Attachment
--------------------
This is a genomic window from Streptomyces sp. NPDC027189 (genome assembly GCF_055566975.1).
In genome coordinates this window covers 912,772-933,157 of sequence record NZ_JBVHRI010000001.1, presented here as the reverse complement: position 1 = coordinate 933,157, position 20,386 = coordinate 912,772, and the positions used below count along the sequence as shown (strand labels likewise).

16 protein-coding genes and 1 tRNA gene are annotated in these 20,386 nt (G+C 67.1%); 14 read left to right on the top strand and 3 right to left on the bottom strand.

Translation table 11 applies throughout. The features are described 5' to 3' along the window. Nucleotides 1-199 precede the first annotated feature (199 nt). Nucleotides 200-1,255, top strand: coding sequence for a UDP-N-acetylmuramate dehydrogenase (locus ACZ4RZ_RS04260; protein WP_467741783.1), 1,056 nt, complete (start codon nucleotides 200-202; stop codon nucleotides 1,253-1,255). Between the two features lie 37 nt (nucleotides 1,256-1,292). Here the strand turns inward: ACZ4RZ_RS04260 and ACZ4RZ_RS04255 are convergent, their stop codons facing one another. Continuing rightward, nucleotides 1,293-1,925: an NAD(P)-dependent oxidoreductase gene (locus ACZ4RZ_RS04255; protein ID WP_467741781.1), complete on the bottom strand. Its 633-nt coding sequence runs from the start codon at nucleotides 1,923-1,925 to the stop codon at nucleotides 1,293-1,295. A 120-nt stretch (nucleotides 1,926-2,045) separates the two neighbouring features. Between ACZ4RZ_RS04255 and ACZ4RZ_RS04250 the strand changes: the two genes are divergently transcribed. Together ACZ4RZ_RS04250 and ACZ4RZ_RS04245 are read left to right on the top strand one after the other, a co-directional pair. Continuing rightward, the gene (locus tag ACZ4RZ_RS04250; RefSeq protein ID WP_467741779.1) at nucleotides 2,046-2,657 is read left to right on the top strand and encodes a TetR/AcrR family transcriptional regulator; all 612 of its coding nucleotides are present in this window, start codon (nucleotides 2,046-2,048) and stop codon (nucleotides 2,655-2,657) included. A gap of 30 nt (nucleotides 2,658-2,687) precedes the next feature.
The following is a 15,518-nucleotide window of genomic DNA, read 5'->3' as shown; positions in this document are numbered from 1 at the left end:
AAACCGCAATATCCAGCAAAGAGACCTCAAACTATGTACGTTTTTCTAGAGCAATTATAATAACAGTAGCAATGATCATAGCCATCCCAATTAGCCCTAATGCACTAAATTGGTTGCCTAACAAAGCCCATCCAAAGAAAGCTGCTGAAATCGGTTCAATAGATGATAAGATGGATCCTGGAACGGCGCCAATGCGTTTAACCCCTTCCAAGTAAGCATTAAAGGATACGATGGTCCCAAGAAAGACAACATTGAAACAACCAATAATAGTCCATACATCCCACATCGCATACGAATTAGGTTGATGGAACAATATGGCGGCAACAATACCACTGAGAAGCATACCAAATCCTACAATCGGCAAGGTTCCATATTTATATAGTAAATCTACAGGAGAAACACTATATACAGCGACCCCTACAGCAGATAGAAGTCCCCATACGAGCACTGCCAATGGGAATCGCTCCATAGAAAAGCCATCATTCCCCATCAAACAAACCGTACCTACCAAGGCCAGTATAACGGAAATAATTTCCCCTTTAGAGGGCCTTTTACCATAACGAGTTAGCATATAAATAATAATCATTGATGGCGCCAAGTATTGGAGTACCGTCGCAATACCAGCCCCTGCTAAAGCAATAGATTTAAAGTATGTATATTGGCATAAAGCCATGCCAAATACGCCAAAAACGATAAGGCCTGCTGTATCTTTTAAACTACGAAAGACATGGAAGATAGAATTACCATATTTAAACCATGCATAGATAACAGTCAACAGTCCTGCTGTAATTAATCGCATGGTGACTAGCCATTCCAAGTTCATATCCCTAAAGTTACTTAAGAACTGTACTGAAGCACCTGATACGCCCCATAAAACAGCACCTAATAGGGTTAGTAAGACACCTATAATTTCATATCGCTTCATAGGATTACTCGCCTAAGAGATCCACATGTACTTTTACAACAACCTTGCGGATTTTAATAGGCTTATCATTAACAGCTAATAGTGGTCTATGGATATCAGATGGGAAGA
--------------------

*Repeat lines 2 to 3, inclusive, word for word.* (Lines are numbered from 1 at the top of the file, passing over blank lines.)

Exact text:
In genome coordinates this window covers 912,772-933,157 of sequence record NZ_JBVHRI010000001.1, presented here as the reverse complement: position 1 = coordinate 933,157, position 20,386 = coordinate 912,772, and the positions used below count along the sequence as shown (strand labels likewise).

16 protein-coding genes and 1 tRNA gene are annotated in these 20,386 nt (G+C 67.1%); 14 read left to right on the top strand and 3 right to left on the bottom strand.